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It's Elemental

The Element Curium

[Click for Isotope Data]


96 Cm Curium 247

Atomic Number: 96

Atomic Weight: 247

Melting Point: 1618 K (1345°C or 2453°F)

Boiling Point: ~3400 K (~3100°C or ~5600°F)

Density: 13.51 grams per cubic centimeter

Phase at Room Temperature: Solid

Element Classification: Metal

Period Number: 7

Group Number: none

Group Name: Actinide

Special Notes: Radioactive and Artificially Produced

What's in a name? Named after the scientists Pierre and Marie Curie.

Say what? Curium is pronounced as KYOOR-ee-em.

History and Uses:

Curium was first produced by Glenn T. Seaborg, Ralph A. James and Albert Ghiorso, working at the University of California, Berkeley, in 1944. They bombarded atoms of plutonium-239, an isotope of plutonium, with alpha particles that had been accelerated in a device called a cyclotron. This produced atoms of curium-242 and one free neutron. Curium-242 has a half-life of about 163 days and decays into plutonium-238 through alpha decay or decays through spontaneous fission.

Curium's most stable isotope, curium-247, has a half-life of about 15,600,000 years. It decays into plutonium-243 through alpha decay.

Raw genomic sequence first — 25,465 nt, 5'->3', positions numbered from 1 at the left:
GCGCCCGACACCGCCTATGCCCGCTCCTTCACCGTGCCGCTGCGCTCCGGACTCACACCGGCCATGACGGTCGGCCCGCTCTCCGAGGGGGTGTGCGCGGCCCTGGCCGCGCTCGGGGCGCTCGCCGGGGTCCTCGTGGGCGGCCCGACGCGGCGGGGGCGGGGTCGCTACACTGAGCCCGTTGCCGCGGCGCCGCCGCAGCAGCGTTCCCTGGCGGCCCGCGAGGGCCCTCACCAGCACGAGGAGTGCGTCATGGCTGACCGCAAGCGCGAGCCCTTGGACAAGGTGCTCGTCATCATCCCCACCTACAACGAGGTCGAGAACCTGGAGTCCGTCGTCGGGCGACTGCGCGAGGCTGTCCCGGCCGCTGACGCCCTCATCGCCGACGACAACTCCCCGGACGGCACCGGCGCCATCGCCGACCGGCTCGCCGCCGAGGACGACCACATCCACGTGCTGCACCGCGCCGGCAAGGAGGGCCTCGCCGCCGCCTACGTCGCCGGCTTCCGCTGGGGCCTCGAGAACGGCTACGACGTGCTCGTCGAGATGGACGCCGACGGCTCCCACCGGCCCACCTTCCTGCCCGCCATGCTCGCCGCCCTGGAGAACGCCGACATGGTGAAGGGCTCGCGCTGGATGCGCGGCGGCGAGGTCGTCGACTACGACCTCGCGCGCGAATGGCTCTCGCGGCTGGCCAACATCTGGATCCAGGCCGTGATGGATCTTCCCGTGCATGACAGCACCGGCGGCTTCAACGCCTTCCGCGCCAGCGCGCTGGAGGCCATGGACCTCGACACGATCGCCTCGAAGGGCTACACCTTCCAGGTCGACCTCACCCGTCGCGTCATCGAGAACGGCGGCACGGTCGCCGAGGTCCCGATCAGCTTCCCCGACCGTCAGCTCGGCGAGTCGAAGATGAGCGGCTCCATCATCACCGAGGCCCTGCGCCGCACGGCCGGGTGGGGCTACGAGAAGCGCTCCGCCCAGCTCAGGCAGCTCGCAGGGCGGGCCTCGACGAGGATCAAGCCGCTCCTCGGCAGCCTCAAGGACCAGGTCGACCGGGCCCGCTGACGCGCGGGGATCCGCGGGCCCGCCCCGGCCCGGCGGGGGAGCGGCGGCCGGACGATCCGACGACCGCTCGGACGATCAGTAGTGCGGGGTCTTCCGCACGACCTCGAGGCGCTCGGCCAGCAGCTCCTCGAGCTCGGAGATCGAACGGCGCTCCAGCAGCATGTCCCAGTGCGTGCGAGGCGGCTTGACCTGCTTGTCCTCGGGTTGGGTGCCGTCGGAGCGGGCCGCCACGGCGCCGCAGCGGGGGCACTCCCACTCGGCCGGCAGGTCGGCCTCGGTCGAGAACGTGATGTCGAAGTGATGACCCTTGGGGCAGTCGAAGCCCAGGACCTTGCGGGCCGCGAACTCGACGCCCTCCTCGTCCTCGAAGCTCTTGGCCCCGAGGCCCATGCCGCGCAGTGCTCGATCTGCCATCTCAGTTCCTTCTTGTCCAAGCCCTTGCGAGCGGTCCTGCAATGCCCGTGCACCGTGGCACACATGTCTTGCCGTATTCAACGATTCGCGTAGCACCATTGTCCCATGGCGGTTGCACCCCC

Since only milligram amounts of curium have ever been produced, there are currently no commercial applications for it, although it might be used in radioisotope thermoelectric generators in the future. Curium is primarily used for basic scientific research.

Scientists have produced several curium compounds. They include: curium dioxide (CmO2), curium trioxide (Cm2O3), curium bromide (CmBr3), curium chloride (CmCl3), curium chloride (CmCl3), curium tetrafluoride (CmF4) and curium iodide (CmI3). As with the element, the compounds currently have no commercial applications and are primarily used for basic scientific research.

Estimated Crustal Abundance: Not Applicable

Estimated Oceanic Abundance: Not Applicable

Number of Stable Isotopes: 0 (View all isotope data)

Ionization Energy: 6.02 eV

Oxidation States: +3

Electron Shell Configuration:


2s2   2p6

3s2   3p6   3d10

4s2   4p6   4d10   4f14

5s2   5p6   5d10   5f7

6s2   6p6   6d1


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For questions about this page, please contact Steve Gagnon.